Ezra Miller: I guess you could say that Credence is sort of the age’d child of violence. He’s grown up partially in a foster home where he still lives and in a community where there’s a prerogative to stamp out a certain idea of what is abnormal. The rub lies in the fact that Credence himself is abnormal and so as a result he is subject to a violent form of indoctrination. He’s a kid who hasn’t been loved or seen or cherished for who he is.
Different Wizarding Worlds
David Heyman: I think one of the things that’s important is the way in which [director] David [Yates] has approached these films and the way in which [production designer] Stuart Craig has designed them is that they’re all grounded in a reality. In this film, we may spend more time in a “real” world as opposed to Hogwarts, but even at Hogwarts and the way Stuart designed that, they were grounded and they felt accessible. It wasn’t fantasy, it was reality. And David’s approach to the creatures or the beasts was grounding them. Nature is the most extraordinary and magical thing and you can look at that as your foundation and you can build from that. So there’s a language in fantasy characters and fantasy films which is fine, but it’s not what we wanted. We wanted to ground our world and ground our story. The pleasure for me with this film is that while it’s fantastic and magical and fantasy and wands, it’s actually the characters and finding the points of connection that makes this whole world feel accessible and possible.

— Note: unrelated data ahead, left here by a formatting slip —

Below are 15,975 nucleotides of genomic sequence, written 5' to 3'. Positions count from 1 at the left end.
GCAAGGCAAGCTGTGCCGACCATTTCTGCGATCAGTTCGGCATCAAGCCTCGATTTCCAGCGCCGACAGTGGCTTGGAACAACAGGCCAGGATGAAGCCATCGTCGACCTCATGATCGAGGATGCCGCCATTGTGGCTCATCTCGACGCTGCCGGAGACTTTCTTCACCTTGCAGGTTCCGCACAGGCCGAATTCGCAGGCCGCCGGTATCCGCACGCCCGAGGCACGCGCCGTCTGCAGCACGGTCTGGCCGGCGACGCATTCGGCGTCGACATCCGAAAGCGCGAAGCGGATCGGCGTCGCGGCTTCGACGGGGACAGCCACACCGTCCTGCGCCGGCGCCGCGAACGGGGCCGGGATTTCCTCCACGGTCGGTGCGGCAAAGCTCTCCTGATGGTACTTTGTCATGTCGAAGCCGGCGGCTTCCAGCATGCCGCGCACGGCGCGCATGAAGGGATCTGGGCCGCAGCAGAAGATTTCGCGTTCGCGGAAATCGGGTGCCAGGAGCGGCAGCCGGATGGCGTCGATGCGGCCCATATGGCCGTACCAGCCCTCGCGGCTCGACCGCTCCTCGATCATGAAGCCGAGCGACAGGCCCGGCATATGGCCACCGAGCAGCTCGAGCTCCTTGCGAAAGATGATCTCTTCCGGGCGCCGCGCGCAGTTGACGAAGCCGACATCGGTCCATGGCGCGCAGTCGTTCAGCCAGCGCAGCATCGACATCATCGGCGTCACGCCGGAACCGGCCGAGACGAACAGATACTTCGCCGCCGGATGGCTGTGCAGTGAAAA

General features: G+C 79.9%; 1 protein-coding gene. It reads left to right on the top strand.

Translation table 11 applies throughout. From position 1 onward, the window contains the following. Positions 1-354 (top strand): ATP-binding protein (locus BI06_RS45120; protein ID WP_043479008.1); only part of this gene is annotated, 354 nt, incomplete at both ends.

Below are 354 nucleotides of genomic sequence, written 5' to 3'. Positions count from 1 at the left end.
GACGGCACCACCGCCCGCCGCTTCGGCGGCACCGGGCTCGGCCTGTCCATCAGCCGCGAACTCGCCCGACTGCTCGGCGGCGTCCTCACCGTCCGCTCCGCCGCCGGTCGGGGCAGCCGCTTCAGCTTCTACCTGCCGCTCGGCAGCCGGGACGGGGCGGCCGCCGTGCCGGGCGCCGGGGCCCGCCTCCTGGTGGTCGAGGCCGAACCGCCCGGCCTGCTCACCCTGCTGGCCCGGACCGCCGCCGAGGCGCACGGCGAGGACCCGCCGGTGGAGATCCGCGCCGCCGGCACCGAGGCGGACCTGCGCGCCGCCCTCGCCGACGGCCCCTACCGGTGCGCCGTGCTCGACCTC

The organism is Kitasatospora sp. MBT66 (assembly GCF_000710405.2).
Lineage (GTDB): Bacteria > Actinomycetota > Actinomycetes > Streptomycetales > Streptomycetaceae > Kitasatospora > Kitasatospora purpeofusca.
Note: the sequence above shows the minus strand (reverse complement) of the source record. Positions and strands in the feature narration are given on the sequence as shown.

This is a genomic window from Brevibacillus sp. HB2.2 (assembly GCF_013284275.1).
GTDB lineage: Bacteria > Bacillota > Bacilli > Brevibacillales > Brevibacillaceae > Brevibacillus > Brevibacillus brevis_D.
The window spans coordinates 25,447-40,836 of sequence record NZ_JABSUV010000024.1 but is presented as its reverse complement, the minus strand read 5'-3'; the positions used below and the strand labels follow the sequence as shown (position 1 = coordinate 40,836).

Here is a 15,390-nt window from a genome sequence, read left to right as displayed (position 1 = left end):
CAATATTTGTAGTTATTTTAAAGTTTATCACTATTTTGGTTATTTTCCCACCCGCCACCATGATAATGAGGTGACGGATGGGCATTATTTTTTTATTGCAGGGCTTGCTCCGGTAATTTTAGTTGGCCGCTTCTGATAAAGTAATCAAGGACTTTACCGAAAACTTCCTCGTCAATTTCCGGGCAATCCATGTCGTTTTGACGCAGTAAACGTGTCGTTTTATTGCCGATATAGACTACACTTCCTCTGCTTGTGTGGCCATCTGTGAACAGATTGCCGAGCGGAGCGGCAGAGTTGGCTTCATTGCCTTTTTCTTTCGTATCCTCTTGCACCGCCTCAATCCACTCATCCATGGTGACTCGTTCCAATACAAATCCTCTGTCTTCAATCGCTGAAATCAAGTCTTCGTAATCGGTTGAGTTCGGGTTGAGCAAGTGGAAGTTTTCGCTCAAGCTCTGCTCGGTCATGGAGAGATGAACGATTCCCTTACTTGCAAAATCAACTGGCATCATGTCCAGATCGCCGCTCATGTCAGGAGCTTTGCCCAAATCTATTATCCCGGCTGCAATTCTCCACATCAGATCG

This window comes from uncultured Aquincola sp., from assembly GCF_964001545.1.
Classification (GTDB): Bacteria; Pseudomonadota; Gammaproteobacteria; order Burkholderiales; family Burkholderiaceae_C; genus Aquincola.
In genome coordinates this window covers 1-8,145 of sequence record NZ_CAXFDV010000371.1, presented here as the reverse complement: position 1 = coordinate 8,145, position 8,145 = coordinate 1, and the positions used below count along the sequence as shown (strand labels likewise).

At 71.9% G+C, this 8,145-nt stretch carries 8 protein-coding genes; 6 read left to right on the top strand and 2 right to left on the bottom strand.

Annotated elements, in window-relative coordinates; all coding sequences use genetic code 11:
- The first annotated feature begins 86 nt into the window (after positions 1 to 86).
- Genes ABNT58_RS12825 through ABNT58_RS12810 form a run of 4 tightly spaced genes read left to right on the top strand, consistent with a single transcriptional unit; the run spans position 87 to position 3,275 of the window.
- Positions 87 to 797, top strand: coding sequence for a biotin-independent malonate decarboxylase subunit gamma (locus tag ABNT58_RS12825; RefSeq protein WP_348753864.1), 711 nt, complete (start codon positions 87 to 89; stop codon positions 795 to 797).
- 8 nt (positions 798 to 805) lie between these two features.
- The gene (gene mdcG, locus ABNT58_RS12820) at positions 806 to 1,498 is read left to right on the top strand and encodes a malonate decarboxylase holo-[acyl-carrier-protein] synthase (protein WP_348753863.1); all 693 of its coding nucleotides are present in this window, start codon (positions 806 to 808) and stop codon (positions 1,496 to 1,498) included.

David Yates: I think that there is something quite restrictive about the Ministry of Magic [in the Harry Potter films], quite bureaucratic actually. In the second [Fantastic Beasts] movie, we go back there very briefly at the beginning of the story. Each organization [the Ministry of Magic in Harry Potter and the Magical Congress of the United States of America in Fantastic Beasts] is very bureaucratic and is weighed down by the proper way of doing things, and I think that’s a theme of governmental business that Jo really likes. They’re both controlling and top-heavy administrations. In a weird way I didn’t think of this as a "period" movie and I know that sounds crazy, but I just found the ideas in it very interesting, especially politically. I love the texture—the world and the cars—that's all fun, but it felt resonant to me as now in a weird way. It felt timeless.
The Mating Dance Scene